Anyone up on their Hebrew? Rook?
I was talking about the age of the universe with a theist friend of mine and he acknowledges the scientific evidence of the Big Bang and accepts the age of the universe to be around 13.7 billion years. We got onto the subjest of how he reconciles this with the Bible indicates that the Earth was created in a few days, whereas science indicates that this is off by billions and billions of years. I was asking him how he can honestly believe that a book with such an ENORMOUS error is literally 100% true. He danced around the question for a long time and I'm sure we've all had similar converstions before. A few days later he informs me that in the original Hebrew, the word "day" can be used differently to mean a long peiod of time. I asked him why the Bible, then doesn't use this instead of the English word "day"? He accused me of not reading the footnotes enough and, admittedly, I couldn't recall looking at footnotes for Genesis 1. So I found an online bible that gives access different versions of the Bible and looked at 18 different versions of Genesis 1. The ONLY version that mentions the meaning of the word "day" in the footnotes is the Contemperary English Version. The footnote in this version says:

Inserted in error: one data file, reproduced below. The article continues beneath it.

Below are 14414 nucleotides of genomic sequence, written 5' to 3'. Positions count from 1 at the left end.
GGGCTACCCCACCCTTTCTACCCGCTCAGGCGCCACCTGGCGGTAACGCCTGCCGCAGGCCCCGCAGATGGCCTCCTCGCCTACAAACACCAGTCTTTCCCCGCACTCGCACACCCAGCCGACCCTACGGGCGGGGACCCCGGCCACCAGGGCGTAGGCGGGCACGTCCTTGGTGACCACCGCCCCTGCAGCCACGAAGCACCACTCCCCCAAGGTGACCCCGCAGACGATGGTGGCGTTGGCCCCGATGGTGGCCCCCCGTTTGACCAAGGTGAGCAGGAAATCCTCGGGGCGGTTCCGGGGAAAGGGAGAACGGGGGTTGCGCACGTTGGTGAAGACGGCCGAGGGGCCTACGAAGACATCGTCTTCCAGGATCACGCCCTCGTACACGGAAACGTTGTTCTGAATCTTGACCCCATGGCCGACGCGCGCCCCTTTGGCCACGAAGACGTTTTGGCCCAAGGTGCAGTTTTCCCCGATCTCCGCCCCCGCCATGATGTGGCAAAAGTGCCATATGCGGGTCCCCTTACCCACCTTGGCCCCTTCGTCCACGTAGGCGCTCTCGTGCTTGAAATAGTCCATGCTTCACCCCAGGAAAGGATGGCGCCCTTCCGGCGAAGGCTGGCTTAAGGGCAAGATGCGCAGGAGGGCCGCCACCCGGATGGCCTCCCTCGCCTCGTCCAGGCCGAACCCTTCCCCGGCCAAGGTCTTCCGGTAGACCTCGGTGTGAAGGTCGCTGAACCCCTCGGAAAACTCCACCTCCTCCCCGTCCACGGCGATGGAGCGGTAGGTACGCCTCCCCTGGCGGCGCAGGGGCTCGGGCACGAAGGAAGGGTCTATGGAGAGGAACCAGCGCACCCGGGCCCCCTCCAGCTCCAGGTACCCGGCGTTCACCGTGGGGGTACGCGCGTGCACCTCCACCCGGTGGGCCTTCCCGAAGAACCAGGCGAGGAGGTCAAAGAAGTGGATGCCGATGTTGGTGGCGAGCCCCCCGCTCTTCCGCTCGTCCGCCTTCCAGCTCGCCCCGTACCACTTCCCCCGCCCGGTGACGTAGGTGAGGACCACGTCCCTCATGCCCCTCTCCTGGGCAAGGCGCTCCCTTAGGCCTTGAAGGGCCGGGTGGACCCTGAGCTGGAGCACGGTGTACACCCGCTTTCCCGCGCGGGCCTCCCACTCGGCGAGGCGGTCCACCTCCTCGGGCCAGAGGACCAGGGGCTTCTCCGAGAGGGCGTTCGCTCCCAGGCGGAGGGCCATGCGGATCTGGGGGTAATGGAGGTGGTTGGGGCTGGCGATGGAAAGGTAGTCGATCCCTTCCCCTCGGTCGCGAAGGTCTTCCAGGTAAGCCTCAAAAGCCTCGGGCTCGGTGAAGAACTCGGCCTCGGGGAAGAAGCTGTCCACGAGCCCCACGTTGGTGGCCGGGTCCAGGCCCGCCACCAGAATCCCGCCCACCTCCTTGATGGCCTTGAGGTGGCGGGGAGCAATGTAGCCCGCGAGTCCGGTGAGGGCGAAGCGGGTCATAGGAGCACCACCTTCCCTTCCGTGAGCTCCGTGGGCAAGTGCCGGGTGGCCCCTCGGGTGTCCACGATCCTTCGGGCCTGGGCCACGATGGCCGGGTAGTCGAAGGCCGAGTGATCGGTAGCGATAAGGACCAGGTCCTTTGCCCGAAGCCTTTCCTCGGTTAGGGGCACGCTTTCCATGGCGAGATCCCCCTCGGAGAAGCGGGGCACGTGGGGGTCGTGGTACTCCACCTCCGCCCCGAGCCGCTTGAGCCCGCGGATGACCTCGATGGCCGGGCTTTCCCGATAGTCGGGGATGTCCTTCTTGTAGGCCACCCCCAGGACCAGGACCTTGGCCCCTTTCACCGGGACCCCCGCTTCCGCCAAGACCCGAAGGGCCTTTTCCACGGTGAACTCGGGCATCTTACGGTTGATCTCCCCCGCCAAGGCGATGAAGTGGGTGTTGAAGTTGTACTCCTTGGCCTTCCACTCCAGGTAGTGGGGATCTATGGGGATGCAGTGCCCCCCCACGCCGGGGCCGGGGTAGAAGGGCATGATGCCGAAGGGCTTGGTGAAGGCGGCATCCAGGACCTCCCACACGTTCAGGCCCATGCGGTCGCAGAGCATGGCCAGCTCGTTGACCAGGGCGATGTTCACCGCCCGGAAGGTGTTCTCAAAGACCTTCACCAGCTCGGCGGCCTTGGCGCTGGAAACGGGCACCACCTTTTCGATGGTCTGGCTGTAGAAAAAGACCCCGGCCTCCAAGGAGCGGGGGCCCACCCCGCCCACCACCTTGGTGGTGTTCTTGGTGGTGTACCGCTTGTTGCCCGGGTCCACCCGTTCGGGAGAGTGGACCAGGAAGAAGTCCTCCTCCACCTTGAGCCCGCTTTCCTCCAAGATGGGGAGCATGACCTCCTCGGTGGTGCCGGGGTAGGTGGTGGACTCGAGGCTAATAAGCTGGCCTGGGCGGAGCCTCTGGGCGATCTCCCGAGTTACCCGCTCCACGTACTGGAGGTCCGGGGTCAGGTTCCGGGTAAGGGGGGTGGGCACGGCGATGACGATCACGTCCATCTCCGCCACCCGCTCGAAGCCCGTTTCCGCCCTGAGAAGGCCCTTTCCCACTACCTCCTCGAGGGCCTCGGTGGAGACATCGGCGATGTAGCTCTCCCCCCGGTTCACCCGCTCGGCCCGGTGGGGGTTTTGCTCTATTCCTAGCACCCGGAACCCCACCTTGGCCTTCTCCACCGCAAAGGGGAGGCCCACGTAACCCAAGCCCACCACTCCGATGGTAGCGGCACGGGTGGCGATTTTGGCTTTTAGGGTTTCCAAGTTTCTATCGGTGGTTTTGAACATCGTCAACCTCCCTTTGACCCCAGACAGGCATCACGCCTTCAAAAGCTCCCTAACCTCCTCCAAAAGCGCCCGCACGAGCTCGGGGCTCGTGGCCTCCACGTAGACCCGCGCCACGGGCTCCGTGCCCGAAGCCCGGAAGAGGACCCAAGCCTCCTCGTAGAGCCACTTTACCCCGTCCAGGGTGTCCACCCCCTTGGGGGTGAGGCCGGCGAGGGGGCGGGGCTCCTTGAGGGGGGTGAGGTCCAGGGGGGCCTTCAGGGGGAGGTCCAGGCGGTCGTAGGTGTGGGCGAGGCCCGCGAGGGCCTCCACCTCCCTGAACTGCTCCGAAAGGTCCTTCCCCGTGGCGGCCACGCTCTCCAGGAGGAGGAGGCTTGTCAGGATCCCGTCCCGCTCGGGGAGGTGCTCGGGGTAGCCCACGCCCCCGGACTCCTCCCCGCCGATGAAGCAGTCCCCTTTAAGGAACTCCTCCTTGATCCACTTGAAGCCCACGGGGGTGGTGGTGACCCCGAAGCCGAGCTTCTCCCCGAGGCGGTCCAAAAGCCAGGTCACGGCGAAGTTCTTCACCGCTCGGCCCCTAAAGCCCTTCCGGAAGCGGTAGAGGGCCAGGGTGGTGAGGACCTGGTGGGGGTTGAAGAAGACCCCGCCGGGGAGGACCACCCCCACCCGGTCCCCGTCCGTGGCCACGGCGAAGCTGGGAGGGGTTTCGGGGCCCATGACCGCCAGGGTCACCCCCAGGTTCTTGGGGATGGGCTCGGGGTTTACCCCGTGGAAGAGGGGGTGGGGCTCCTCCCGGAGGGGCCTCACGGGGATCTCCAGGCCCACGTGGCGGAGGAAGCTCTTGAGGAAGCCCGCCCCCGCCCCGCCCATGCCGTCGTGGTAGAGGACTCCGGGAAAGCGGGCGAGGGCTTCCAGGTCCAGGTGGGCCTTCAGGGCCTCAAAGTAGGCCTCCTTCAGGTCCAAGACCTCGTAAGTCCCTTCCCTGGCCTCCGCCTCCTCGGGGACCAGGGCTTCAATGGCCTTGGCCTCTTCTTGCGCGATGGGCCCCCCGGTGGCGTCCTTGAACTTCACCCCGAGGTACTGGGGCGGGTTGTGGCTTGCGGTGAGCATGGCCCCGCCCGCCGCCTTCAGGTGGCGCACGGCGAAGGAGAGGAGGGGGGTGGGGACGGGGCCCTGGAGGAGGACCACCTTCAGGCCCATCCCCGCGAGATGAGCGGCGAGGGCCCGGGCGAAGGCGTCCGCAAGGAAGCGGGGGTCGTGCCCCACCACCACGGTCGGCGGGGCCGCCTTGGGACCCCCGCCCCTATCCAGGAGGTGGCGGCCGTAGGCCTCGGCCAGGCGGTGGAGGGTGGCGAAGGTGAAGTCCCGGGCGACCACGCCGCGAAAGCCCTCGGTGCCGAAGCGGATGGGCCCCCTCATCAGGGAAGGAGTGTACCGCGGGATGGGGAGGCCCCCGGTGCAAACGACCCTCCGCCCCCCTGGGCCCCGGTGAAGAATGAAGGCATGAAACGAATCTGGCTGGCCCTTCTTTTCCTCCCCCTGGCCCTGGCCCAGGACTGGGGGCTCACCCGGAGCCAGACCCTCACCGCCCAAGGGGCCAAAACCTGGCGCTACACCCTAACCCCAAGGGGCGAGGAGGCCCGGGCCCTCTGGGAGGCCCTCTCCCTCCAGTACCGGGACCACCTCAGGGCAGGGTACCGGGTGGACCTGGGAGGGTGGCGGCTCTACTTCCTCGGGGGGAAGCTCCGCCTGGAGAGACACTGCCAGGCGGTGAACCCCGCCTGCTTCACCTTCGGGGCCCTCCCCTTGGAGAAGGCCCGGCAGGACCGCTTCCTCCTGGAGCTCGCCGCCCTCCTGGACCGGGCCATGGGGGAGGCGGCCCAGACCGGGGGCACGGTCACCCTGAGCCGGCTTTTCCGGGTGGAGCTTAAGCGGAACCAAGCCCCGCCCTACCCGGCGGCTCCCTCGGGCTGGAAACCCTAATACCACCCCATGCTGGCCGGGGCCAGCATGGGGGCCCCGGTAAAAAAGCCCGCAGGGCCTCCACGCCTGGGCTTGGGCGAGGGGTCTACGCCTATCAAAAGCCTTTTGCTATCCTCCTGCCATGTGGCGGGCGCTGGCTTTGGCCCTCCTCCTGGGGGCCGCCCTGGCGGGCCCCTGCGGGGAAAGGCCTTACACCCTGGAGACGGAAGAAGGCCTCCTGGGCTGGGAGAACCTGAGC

Genesis 1:5 the first day: A day was measured from evening to evening.
So now I was quite skeptical of his claim of the Hebrew "day" meaning something else that was a longer period of time. So I found an English -> Hebrew dictionary online and tried matching up the words to a copy of the Bible in Hebrew. And that's where I ran into trouble. I'm trying to read the lines backwards because Hebrew reads right to left, and I'm trying to match up characters and in short, I'm in over my head with this issue. So has anyone (or CAN anyone) read the Bible in its original Hebrew? Do you know if the Hebrew word "day" can mean a longer period of time? As close as I was able to determine, "day" can actually mean "a period of time" or "historical period", but only in the sense that we'd say in English "in the day of Caesar" or "in the days when dinosaurs romed the Earth". Any help you could give me would be appriciated!
'The universe we observe has precisely the properties we should expect if there is, at bottom, no design, no purpose, no evil and no good, nothing but blind pitiless indifference.'
- Richard Dawkins